Although rare (~1 in 10,000 via NAP6 although varies by region) perioperative anaphylaxis is likely under-reported.
“Cyclodextrin is frequently used in foods and cosmetics because it can change the physical properties of various compounds by their encapsulation within the cyclic structure. The average person is thought to ingest about 4 g of gamma-cyclodextrin per day from food. ... even people who have never received sugammadex may be sensitised by food and cosmetics.” (Mertes 2019)
Hairdressers demonstrate increased IgE sensitisation to neuromuscular blocking drugs due to occupational exposure to quaternary ammonium ion compounds.
“Patients suffering from anaphylaxis to succinylcholine crossreact with cis-atracurium in 10% of cases and with rocuronium in 20% of cases. Cross-sensitivity is most frequently observed with rocuronium and less frequently with cis-atracurium.”
Life-threatening anaphylaxis occured in approximately 1 in 10,000 anaesthetics (NAP6 UK).
This consensus statement from the Society for Obstetric Anesthesia and Perinatology (SOAP) provides post-operative monitoring guidelines for women receiving neuraxial morphine for cesarean section analgesia.
Neuraxial morphine is a widely used and effective technique for managing post-cesarean pain in the first 24 hours. However because of morphine’s low-lipid solubility, the risk of delayed repsiratory depression has required frequent respiratory monitoring in this first 24 hour period.
The SOAP task force aimed to balance opioid safety needs while avoiding excessive respiratory monitoring in new mothers. Existing ASA/ASRA guidelines were considered by many obstetric anesthesiologists to be too rigorous when applied to the healthy post-natal population, both because of their lower risk of respiratory depression and even greater need to minimize sleep interruptions.
“The SOAP Task Force members strongly agree that neuraxial morphine should be the preferred method for postcesarean delivery analgesia in healthy women.”
- Ultra-low dose intrathecal (≤50 mcg) or epidural (≤1 mg) morphine in low-risk women does not require extra respiratory monitoring.
- Low dose intrathecal (50-150 mcg) or epidural (1-3 mg) morphine in low-risk women should have respiratory rate and sedation monitored every 2h for the first 12h.
- Women with significant comorbities, sedation risk factors or if receiving higher morphine doses should be monitored as per ASA/ASRA guidelines.
- Low-dose intrathecal (50-150 mcg) or epidural (1-3 mg) morphine provides the best balance between analgesia and minimising side effects.
The paper’s full-text goes into more detail covering the evidence for the safety and efficacy of neuraxial morphine, the incidence of respiratory depression, respiratory monitoring techniques and duration, optimal dosing and analgesic regimes.
Fit and healthy women receiving low-dose intrathecal (50-150 mcg) or epidural (1-3 mg) morphine for cesarean section analgesia should have respiratory rate and sedation monitored second-hourly for the first 12 hours.
The title of this paper is pretty vague and possibly even misleading: “unexpectedly unfavorable outcomes”...? Generally ‘outcome’ is used in service to something broader and longer-term, such as procedural success, long-term comfort, time to discharge, or functional recovery.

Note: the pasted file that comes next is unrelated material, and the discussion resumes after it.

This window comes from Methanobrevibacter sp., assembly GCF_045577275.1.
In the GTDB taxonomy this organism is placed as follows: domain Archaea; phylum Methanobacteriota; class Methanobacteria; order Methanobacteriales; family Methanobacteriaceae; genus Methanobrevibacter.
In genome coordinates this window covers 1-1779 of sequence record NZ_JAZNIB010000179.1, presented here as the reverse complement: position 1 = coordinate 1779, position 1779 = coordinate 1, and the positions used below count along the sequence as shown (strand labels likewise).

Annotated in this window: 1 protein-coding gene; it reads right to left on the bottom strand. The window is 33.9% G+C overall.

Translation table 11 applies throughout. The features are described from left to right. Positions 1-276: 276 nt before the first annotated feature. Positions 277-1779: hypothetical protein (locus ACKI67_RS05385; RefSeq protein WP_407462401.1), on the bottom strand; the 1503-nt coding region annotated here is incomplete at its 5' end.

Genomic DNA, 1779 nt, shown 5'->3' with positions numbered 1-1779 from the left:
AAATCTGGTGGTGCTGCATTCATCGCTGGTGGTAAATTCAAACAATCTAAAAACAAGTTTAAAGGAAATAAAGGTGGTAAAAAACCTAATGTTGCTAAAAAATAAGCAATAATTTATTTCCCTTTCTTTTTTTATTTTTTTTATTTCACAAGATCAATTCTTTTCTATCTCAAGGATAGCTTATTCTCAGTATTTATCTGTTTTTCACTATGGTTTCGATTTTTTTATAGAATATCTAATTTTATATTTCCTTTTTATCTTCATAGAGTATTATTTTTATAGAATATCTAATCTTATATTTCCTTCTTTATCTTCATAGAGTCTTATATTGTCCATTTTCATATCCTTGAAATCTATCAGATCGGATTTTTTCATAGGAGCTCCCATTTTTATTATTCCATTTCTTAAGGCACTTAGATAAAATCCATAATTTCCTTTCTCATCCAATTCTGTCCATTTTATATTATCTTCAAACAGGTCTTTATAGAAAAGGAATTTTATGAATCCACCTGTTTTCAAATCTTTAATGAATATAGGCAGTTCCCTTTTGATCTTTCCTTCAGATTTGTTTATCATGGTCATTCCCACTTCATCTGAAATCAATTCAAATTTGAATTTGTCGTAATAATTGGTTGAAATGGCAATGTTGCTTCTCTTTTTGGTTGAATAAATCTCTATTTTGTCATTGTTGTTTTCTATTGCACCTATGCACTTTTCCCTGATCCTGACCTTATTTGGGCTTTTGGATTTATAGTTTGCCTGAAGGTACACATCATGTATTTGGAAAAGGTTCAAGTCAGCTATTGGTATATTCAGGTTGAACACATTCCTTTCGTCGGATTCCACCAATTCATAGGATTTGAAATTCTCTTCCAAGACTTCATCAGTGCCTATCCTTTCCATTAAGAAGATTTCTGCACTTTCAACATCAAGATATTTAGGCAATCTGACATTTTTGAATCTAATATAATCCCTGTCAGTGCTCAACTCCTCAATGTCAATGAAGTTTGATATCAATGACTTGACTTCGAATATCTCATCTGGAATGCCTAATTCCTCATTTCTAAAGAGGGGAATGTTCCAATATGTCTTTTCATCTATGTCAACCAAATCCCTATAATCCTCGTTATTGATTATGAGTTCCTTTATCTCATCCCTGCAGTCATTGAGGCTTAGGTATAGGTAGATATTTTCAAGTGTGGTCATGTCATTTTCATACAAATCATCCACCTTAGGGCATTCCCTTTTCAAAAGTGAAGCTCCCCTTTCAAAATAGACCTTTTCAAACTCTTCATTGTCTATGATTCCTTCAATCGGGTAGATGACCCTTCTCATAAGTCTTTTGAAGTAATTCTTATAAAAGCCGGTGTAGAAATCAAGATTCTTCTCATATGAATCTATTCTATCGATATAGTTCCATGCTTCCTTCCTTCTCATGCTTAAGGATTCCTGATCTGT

A more appropriate and descriptive title would have been: “Remifentanil for abdominal surgery is associated with worse analgesia and more PONV in the PACU.” 👍
Although we know that OIH and AOT are issues for remifentanil and may explain the PACU analgesia differences observed in this study, it’s also possible that worse PACU pain scores occur because anesthetists/anesthesiologists have not adequately transitioned from short-acting to longer-acting analgesics at the end of the case.
That is, the findings may represent inadequate pre-emergence analgesia because of the complexity of managing pharmacokinetic transitions, rather than a direct pharmacodynamic effect of remifentanil...
My money is still on this being acute hyperalgesia and tolerance, but keep an open mind...
What’s the relevance?
Remifentanil’s ultrashort-acting kinetics have driven its growth as a reliable technique for maintaining intraoperative analgesia. It is now one of the most widely used synthetic opioids in anesthesia.
However these unique pharmacological characteristics are associated with both Opioid Induced Hyperalgesia and Acute Opioid Tolerance, and possibly increase the risk of chronic pain after surgery.
Niedermayer and team performed a large, multicenter, propensity-matched observational study of remifentanil use during intra-abdominal surgery, and its association with postoperative pain in the PACU. Importantly the patients receiving epidural analgesia in addition to TIVA GA were also included. Volatile GA was excluded.
Among 16,420 patients meeting inclusion criteria, 3,652 GA/TIVA patients received remifentanil and were matched to 3,318 controls, and 829 GA/epi received remifentanil, being matched to 631 controls. Mean remifentanil infusions rates were 0.11 and 0.13 mcg/kg/min for non-EA and EA groups respectively.
Among GA-only patients, remifentanil was associated with higher PACU pain scores (both on arrival and discharge), greater analgesic requirements and more PONV – however there was no decrease of either time-to-extubation or PACU discharge.
Interestingly, the epidural analgesia cohort also showed higher PACU pain scores when receiving remifentanil.
The rapid nociceptive changes due to remifentil are well known, however real clincial consequences remain unclear. This large observational study highlights the detrimental analgesic effects of remifentanil in the most immediate post-op period, reminding anesthetists and anesthesiologists that gold-standard intraoperative analgesia may come at a cost.
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